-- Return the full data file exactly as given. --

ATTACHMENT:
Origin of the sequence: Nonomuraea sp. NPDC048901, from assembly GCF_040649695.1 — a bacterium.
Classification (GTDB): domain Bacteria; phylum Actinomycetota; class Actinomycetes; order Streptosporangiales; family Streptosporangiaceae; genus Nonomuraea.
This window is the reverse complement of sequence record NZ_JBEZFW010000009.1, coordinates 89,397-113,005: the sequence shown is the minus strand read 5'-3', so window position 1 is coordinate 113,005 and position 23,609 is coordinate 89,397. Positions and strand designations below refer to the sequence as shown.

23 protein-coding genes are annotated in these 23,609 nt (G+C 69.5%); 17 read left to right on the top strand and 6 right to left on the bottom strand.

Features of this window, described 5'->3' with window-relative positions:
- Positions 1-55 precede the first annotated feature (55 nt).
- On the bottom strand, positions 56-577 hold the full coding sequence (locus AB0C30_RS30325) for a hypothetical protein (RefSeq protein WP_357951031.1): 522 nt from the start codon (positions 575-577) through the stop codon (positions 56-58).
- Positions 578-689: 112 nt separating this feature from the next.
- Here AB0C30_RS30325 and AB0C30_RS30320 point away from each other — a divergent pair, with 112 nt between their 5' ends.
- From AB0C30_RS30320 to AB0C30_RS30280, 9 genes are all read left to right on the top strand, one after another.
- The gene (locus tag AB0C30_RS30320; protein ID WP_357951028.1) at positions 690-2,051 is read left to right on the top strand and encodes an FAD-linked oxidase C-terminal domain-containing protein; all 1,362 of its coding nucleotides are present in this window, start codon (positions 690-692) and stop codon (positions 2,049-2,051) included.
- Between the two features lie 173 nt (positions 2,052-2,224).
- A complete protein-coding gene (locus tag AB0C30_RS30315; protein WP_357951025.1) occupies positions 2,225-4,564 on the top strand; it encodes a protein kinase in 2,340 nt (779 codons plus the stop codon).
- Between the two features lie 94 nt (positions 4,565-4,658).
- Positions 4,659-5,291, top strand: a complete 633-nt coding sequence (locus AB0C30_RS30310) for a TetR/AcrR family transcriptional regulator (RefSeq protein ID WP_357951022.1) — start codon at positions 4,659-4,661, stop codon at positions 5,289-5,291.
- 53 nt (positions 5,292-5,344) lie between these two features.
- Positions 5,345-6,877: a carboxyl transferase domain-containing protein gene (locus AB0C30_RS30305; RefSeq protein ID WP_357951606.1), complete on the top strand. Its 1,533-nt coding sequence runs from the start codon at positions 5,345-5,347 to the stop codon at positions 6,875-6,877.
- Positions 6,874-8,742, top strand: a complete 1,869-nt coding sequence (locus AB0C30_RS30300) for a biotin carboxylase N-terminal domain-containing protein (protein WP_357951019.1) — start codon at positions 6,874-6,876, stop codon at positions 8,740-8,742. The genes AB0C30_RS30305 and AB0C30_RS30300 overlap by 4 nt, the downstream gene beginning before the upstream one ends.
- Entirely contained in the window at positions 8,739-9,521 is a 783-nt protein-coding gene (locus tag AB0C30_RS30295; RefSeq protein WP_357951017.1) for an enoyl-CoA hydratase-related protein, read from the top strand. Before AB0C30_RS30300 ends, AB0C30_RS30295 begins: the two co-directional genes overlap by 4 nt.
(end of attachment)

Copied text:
Origin of the sequence: Nonomuraea sp. NPDC048901, from assembly GCF_040649695.1 — a bacterium.
Classification (GTDB): domain Bacteria; phylum Actinomycetota; class Actinomycetes; order Streptosporangiales; family Streptosporangiaceae; genus Nonomuraea.
This window is the reverse complement of sequence record NZ_JBEZFW010000009.1, coordinates 89,397-113,005: the sequence shown is the minus strand read 5'-3', so window position 1 is coordinate 113,005 and position 23,609 is coordinate 89,397. Positions and strand designations below refer to the sequence as shown.

23 protein-coding genes are annotated in these 23,609 nt (G+C 69.5%); 17 read left to right on the top strand and 6 right to left on the bottom strand.

Features of this window, described 5'->3' with window-relative positions:
- Positions 1-55 precede the first annotated feature (55 nt).
- On the bottom strand, positions 56-577 hold the full coding sequence (locus AB0C30_RS30325) for a hypothetical protein (RefSeq protein WP_357951031.1): 522 nt from the start codon (positions 575-577) through the stop codon (positions 56-58).
- Positions 578-689: 112 nt separating this feature from the next.
- Here AB0C30_RS30325 and AB0C30_RS30320 point away from each other — a divergent pair, with 112 nt between their 5' ends.
- From AB0C30_RS30320 to AB0C30_RS30280, 9 genes are all read left to right on the top strand, one after another.
- The gene (locus tag AB0C30_RS30320; protein ID WP_357951028.1) at positions 690-2,051 is read left to right on the top strand and encodes an FAD-linked oxidase C-terminal domain-containing protein; all 1,362 of its coding nucleotides are present in this window, start codon (positions 690-692) and stop codon (positions 2,049-2,051) included.
- Between the two features lie 173 nt (positions 2,052-2,224).
- A complete protein-coding gene (locus tag AB0C30_RS30315; protein WP_357951025.1) occupies positions 2,225-4,564 on the top strand; it encodes a protein kinase in 2,340 nt (779 codons plus the stop codon).
- Between the two features lie 94 nt (positions 4,565-4,658).
- Positions 4,659-5,291, top strand: a complete 633-nt coding sequence (locus AB0C30_RS30310) for a TetR/AcrR family transcriptional regulator (RefSeq protein ID WP_357951022.1) — start codon at positions 4,659-4,661, stop codon at positions 5,289-5,291.
- 53 nt (positions 5,292-5,344) lie between these two features.
- Positions 5,345-6,877: a carboxyl transferase domain-containing protein gene (locus AB0C30_RS30305; RefSeq protein ID WP_357951606.1), complete on the top strand. Its 1,533-nt coding sequence runs from the start codon at positions 5,345-5,347 to the stop codon at positions 6,875-6,877.
- Positions 6,874-8,742, top strand: a complete 1,869-nt coding sequence (locus AB0C30_RS30300) for a biotin carboxylase N-terminal domain-containing protein (protein WP_357951019.1) — start codon at positions 6,874-6,876, stop codon at positions 8,740-8,742. The genes AB0C30_RS30305 and AB0C30_RS30300 overlap by 4 nt, the downstream gene beginning before the upstream one ends.
- Entirely contained in the window at positions 8,739-9,521 is a 783-nt protein-coding gene (locus tag AB0C30_RS30295; RefSeq protein WP_357951017.1) for an enoyl-CoA hydratase-related protein, read from the top strand. Before AB0C30_RS30300 ends, AB0C30_RS30295 begins: the two co-directional genes overlap by 4 nt.